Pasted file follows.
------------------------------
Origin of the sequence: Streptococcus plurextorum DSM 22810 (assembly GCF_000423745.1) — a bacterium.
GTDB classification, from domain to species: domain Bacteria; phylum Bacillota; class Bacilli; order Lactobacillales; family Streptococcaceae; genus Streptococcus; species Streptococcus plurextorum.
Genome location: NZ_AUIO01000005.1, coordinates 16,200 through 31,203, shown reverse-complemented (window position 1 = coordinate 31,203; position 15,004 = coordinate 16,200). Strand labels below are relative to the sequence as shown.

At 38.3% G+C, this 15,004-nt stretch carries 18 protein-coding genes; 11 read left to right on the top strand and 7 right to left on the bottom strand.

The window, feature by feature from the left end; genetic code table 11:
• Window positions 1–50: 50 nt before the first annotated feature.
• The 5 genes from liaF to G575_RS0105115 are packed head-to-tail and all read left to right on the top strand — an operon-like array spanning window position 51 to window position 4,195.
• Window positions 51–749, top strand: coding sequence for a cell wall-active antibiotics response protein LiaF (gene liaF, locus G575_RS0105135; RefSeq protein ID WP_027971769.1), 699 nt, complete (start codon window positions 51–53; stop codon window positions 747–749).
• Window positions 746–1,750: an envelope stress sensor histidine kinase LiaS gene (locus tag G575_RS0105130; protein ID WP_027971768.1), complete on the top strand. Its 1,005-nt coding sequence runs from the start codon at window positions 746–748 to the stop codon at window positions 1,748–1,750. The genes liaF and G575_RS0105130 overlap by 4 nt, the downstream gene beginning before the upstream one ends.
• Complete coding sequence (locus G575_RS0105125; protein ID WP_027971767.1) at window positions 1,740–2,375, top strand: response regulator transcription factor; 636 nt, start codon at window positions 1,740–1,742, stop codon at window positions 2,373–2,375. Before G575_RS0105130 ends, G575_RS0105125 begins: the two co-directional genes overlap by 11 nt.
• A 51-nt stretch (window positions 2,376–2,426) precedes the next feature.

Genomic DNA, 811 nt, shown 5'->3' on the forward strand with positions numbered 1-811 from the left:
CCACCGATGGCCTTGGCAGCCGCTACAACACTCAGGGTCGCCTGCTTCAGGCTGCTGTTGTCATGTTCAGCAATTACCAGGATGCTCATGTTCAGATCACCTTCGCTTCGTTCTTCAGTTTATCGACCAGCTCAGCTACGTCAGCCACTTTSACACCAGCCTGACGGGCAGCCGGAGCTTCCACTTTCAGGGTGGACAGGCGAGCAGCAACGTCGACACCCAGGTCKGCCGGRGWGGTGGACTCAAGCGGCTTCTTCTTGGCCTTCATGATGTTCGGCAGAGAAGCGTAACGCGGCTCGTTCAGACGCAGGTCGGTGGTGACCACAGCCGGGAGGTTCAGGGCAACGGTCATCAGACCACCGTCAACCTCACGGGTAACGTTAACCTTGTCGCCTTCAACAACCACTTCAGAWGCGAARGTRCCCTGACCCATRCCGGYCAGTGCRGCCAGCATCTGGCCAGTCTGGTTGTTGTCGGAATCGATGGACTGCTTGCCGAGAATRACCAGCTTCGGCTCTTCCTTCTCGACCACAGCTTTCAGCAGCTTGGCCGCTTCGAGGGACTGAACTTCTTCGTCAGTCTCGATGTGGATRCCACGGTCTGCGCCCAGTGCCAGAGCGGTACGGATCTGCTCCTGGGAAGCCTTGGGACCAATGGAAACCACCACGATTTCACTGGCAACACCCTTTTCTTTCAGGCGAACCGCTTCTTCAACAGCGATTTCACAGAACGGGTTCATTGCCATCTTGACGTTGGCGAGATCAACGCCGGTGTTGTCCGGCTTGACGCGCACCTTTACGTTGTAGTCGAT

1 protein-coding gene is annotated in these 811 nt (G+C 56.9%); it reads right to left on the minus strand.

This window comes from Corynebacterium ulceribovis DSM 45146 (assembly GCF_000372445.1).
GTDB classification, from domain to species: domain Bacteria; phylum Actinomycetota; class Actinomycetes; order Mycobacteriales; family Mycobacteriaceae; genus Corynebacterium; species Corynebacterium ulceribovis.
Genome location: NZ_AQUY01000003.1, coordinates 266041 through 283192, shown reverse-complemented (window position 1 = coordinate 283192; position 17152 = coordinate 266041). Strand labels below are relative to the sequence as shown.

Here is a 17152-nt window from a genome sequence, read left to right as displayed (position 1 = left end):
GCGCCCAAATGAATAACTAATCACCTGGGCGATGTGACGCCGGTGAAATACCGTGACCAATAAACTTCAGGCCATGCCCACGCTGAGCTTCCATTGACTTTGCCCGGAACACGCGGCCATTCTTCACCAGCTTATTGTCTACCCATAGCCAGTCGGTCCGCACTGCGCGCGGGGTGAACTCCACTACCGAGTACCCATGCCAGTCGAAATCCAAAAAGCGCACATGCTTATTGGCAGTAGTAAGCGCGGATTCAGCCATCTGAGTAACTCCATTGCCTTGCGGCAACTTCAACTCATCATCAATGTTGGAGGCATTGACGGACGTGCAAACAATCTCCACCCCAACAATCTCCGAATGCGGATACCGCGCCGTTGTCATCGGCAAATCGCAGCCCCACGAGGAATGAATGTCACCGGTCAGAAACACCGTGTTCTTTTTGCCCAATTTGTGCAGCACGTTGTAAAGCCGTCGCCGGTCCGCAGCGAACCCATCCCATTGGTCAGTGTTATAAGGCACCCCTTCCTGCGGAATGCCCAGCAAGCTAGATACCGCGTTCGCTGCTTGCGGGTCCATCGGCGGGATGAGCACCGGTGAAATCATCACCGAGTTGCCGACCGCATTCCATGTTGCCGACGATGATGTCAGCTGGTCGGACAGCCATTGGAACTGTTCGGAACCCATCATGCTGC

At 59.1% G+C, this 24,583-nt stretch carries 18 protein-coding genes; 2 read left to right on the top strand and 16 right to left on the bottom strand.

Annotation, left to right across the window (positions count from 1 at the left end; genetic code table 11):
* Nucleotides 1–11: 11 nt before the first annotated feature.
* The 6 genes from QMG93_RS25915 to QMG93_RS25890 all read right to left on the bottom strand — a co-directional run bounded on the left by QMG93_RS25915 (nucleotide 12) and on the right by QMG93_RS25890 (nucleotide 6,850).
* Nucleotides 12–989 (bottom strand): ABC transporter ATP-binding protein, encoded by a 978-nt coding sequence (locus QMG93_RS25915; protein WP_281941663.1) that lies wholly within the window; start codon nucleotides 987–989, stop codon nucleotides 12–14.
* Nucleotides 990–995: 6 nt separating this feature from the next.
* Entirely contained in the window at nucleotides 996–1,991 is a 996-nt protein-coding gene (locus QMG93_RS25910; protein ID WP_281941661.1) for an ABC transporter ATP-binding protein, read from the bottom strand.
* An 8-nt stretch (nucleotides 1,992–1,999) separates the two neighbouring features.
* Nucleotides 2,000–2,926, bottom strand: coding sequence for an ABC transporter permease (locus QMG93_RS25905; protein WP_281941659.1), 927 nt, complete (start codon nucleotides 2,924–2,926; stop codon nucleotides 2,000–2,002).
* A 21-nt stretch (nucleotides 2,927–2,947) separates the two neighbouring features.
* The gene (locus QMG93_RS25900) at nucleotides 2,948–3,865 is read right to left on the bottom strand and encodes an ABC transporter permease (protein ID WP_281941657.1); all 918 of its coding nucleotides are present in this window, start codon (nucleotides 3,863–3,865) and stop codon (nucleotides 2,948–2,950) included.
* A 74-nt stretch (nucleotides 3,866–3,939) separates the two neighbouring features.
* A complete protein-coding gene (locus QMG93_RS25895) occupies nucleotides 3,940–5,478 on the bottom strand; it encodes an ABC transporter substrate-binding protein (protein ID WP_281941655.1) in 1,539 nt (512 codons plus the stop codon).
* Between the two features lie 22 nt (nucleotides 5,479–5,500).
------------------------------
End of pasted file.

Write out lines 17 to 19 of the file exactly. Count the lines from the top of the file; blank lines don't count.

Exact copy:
Genome location: NZ_AQUY01000003.1, coordinates 266041 through 283192, shown reverse-complemented (window position 1 = coordinate 283192; position 17152 = coordinate 266041). Strand labels below are relative to the sequence as shown.

Here is a 17152-nt window from a genome sequence, read left to right as displayed (position 1 = left end):
GCGCCCAAATGAATAACTAATCACCTGGGCGATGTGACGCCGGTGAAATACCGTGACCAATAAACTTCAGGCCATGCCCACGCTGAGCTTCCATTGACTTTGCCCGGAACACGCGGCCATTCTTCACCAGCTTATTGTCTACCCATAGCCAGTCGGTCCGCACTGCGCGCGGGGTGAACTCCACTACCGAGTACCCATGCCAGTCGAAATCCAAAAAGCGCACATGCTTATTGGCAGTAGTAAGCGCGGATTCAGCCATCTGAGTAACTCCATTGCCTTGCGGCAACTTCAACTCATCATCAATGTTGGAGGCATTGACGGACGTGCAAACAATCTCCACCCCAACAATCTCCGAATGCGGATACCGCGCCGTTGTCATCGGCAAATCGCAGCCCCACGAGGAATGAATGTCACCGGTCAGAAACACCGTGTTCTTTTTGCCCAATTTGTGCAGCACGTTGTAAAGCCGTCGCCGGTCCGCAGCGAACCCATCCCATTGGTCAGTGTTATAAGGCACCCCTTCCTGCGGAATGCCCAGCAAGCTAGATACCGCGTTCGCTGCTTGCGGGTCCATCGGCGGGATGAGCACCGGTGAAATCATCACCGAGTTGCCGACCGCATTCCATGTTGCCGACGATGATGTCAGCTGGTCGGACAGCCATTGGAACTGTTCGGAACCCATCATGCTGC